Third, I want to make an example of the pitfalls you can avoid if you know statistics, by pasting here the result of a study of two test statistics used to fit a data histogram: Pearson's chisquare and Neyman's chisquare. Neyman's chisquare is the sum of the squared differences between the measured values and the fit function, divided by the individual measured variances, while Pearson's chisquare substitutes the denominator with the best-fit variance. It is important to note that both test statistics therefore estimate the variance of the true value to "normalize" the observed squared deviations between observations and model.

    The fact that the variances at the denominator are estimates instead than the true values causes the minimization of the resulting chisquares to produce different results. Let us take a simple case of the fit to a constant of a 100-bin histogram, where each bin contains Poisson-distributed event counts. While the maximum likelihood estimate of the value of the constant is just the sum of the bin entries divided by the number of bins (the arithmetic average!), the Pearsons and Neyman chisquares, if minimized, produce biased estimates of the constant.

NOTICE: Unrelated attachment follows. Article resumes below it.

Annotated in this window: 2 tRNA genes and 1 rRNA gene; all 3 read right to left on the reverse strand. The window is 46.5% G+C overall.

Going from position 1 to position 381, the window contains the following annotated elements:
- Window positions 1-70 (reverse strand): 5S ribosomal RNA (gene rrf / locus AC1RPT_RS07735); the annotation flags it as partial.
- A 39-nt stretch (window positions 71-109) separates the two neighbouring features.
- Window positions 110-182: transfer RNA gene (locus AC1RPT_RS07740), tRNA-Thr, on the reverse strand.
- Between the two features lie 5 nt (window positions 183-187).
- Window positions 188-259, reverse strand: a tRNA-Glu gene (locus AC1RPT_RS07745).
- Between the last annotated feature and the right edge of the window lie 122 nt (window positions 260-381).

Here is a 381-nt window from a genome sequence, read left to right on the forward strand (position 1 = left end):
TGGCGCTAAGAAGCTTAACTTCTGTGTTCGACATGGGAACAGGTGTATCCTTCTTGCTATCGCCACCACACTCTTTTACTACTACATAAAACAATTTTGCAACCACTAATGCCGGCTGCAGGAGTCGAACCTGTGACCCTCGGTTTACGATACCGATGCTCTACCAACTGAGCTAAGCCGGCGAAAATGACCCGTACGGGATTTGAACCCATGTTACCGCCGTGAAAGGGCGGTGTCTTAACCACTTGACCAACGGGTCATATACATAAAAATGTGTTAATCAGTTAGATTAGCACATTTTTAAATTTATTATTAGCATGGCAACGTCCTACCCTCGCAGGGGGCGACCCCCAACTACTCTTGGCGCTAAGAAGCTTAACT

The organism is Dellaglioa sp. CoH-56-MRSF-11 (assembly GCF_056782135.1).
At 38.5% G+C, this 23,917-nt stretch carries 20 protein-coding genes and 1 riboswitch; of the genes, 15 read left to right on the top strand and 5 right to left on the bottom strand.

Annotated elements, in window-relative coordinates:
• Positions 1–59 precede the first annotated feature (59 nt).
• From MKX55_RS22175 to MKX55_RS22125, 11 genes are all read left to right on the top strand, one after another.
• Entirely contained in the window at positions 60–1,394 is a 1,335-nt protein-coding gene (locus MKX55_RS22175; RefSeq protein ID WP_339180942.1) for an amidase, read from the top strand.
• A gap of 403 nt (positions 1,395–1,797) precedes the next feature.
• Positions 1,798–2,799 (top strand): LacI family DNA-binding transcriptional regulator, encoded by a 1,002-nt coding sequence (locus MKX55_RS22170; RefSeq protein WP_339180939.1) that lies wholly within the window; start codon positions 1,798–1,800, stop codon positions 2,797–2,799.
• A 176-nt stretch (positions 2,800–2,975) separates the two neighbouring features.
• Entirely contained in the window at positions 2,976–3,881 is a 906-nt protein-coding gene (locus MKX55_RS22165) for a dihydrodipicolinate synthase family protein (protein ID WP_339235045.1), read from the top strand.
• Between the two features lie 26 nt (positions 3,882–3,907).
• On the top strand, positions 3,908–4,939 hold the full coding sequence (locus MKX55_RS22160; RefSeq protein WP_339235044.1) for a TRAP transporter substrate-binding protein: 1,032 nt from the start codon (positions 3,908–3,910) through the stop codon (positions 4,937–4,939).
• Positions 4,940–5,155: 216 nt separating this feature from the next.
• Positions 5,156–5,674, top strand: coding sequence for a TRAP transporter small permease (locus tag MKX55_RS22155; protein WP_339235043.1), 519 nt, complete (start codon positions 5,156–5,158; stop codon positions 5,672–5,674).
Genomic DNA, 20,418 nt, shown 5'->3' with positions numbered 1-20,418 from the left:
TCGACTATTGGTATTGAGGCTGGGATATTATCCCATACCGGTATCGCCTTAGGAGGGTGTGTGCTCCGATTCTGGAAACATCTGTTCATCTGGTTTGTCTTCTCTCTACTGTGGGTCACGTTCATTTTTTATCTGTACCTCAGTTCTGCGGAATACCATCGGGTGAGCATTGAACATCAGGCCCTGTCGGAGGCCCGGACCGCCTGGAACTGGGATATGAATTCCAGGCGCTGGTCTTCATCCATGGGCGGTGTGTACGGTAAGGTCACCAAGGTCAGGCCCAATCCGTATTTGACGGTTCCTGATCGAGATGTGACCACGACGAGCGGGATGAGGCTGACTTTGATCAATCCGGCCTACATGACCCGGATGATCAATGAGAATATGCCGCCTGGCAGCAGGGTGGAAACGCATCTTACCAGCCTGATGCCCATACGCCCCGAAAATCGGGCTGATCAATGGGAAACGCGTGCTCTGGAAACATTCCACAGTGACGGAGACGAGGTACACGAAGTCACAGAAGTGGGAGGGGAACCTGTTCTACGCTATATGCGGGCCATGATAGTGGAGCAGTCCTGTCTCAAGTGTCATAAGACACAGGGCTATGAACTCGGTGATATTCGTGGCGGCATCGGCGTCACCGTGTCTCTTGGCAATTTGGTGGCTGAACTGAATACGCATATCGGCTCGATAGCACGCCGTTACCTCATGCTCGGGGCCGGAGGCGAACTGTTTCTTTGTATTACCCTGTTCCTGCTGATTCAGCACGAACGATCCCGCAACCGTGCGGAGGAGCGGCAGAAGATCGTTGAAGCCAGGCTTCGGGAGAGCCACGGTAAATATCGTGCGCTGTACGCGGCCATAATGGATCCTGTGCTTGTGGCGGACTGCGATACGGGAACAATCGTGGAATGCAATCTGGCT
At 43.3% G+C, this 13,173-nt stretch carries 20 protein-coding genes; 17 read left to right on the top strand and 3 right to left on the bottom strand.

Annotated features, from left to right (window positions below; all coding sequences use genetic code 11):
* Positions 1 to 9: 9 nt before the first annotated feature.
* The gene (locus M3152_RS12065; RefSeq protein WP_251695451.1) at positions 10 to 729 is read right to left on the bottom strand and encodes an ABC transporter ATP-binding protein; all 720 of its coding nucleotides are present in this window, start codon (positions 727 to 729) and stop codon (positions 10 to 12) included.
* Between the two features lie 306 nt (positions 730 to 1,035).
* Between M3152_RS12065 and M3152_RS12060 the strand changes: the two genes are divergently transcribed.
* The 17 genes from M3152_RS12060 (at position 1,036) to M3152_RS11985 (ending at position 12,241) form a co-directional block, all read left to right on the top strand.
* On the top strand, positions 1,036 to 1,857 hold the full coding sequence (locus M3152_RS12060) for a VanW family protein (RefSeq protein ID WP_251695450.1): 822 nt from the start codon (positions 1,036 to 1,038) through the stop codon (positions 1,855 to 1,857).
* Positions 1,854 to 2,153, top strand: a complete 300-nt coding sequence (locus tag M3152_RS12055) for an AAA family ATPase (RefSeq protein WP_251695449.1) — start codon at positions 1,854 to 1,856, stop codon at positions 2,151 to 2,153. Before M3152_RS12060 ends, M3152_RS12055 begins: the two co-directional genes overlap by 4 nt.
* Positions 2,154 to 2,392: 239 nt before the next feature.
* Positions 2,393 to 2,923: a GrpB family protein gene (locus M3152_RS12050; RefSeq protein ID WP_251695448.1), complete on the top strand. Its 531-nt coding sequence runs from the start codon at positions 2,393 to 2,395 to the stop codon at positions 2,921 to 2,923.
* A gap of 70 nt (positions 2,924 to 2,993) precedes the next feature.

The figure on the right show the amount by which the two chisquare fits (Pearsons, in blue, and Neyman, in red) under- or overestimate the true value of the constant (in black - which coincides with the maximum likelihood estimate). On the horizontal axis is the real value of the Poisson mean from which 100 bins were populated; on the vertical axis is the fractional bias on the fit result.